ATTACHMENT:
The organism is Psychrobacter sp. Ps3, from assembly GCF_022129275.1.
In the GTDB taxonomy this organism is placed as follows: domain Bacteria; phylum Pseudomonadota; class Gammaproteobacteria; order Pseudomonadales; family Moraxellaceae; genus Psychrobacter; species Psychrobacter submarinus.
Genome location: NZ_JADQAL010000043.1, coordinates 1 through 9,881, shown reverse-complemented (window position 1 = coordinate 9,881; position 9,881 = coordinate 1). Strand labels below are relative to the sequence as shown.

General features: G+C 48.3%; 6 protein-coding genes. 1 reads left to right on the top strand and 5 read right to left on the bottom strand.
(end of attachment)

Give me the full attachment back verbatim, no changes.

The organism is Psychrobacter sp. Ps3, from assembly GCF_022129275.1.
In the GTDB taxonomy this organism is placed as follows: domain Bacteria; phylum Pseudomonadota; class Gammaproteobacteria; order Pseudomonadales; family Moraxellaceae; genus Psychrobacter; species Psychrobacter submarinus.
Genome location: NZ_JADQAL010000043.1, coordinates 1 through 9,881, shown reverse-complemented (window position 1 = coordinate 9,881; position 9,881 = coordinate 1). Strand labels below are relative to the sequence as shown.

General features: G+C 48.3%; 6 protein-coding genes. 1 reads left to right on the top strand and 5 read right to left on the bottom strand.